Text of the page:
UK firm designs hypersonic passenger jet

Wednesday, February 6, 2008

Reaction Engines A2 simulation flight.
Image: Adrian Mann, Reaction Engines.

A firm in Oxford, United Kingdom has recently released plans for a hypersonic passenger airplane able to travel at speeds up to Mach 5 with a range of 20,000 km. Reaction Engines of Oxfordshire says the A2 plane could be in service within 25 years, carrying 300 passengers at a top speed of almost 4,000 mph, which is twice the speed of the Concorde. It would be able to reach Australia from Brussels Airport, Belgium non-stop in just five hours.

It is 143 meters (469 feet) long, which is approximately twice the length of the Airbus A380 and would be the first man-made object to cruise for extended periods at such speeds within the Earth's atmosphere. Man-made aircraft have travelled this fast before; they, however, were inefficient rocket powered aircraft, that were only capable of short range.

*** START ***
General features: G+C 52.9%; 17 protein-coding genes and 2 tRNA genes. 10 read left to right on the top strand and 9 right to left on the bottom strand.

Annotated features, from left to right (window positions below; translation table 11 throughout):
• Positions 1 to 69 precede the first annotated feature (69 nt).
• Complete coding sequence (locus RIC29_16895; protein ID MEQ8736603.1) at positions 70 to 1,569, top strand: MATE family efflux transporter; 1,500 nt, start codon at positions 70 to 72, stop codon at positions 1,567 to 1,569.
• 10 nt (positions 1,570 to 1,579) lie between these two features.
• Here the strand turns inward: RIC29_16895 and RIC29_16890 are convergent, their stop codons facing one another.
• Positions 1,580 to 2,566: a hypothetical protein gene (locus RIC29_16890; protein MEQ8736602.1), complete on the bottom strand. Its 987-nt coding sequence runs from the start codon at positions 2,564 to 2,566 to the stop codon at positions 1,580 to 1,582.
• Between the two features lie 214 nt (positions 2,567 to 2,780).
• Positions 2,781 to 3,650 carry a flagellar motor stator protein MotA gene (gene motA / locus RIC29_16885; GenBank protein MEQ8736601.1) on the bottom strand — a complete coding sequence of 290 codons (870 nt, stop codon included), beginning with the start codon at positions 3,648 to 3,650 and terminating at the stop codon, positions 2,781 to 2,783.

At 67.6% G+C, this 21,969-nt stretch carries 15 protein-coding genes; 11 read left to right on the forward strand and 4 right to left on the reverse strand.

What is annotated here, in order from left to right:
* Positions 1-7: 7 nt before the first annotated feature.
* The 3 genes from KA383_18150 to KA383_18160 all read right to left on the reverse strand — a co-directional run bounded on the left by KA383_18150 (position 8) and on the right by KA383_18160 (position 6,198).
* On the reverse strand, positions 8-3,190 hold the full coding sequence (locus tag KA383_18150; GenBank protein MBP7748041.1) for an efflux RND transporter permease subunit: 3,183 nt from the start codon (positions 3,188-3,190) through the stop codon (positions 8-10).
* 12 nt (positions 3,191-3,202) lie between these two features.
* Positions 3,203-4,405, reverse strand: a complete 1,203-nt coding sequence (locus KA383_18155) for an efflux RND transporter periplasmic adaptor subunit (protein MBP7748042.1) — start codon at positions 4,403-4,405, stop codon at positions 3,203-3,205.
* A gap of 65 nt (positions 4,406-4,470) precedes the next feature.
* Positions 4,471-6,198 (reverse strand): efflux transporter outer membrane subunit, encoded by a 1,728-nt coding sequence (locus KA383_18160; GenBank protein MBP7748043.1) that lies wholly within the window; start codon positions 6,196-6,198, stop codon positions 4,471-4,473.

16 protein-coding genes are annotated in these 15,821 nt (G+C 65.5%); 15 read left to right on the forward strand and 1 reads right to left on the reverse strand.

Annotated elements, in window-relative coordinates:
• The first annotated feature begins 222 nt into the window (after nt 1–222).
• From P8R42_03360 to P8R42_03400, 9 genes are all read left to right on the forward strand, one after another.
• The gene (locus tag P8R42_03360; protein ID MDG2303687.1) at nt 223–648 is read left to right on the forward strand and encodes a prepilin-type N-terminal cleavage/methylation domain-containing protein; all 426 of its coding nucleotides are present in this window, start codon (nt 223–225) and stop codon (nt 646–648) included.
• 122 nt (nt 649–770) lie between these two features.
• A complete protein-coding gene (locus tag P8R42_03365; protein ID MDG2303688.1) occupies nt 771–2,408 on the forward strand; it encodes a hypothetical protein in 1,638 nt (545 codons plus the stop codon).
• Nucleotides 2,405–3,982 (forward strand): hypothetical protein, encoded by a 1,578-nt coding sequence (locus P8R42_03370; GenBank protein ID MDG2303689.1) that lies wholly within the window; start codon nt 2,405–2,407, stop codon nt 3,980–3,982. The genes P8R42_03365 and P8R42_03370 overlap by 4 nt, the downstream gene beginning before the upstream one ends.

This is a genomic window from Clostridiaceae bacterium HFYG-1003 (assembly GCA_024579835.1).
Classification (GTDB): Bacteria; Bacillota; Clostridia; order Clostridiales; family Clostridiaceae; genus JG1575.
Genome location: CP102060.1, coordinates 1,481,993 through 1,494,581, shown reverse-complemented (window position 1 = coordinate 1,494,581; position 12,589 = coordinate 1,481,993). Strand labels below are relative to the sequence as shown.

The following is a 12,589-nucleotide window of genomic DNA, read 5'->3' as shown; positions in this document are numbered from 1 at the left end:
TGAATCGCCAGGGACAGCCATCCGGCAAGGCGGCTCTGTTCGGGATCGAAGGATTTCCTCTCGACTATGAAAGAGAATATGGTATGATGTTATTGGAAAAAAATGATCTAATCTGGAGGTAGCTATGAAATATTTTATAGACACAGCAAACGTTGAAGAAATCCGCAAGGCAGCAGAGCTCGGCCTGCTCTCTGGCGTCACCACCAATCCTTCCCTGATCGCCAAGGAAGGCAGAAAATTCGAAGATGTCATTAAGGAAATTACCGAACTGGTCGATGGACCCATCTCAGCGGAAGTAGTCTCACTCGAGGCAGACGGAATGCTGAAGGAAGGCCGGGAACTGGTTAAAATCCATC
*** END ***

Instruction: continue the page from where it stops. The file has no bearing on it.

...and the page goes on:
The cost of a trip on the A2 is expected to be comparable with current first class tickets on standard flights, of around US$6,900 (£3,500), although it is possible prices will drop in the future.

"The A2 is designed to leave Brussels international airport, fly quietly and subsonically out into the north Atlantic at Mach 0.9 before reaching Mach 5 across the North Pole and heading over the Pacific to Australia," said Alan Bond, the head of Reaction Engines.

Due to the heat generated in high-speed flight, the plane would have no windows. Instead, television screens connected to video cameras on the outside of the plane will be placed in front of passenger seats.

The jet may be more environmentally friendly than other planes because it uses liquid hydrogen for power rather than fossil fuel, and thus would not necessarily produce any pollution during the flight. The energy to produce the liquid hydrogen could come from an environmentally friendly source.

"Our work shows that it is possible technically; now it's up to the world to decide if it wants it," Bond said.


This audio file was created from the text revision dated 01:11, 7 February 2008 and may not reflect subsequent text edits to this report. (audio help)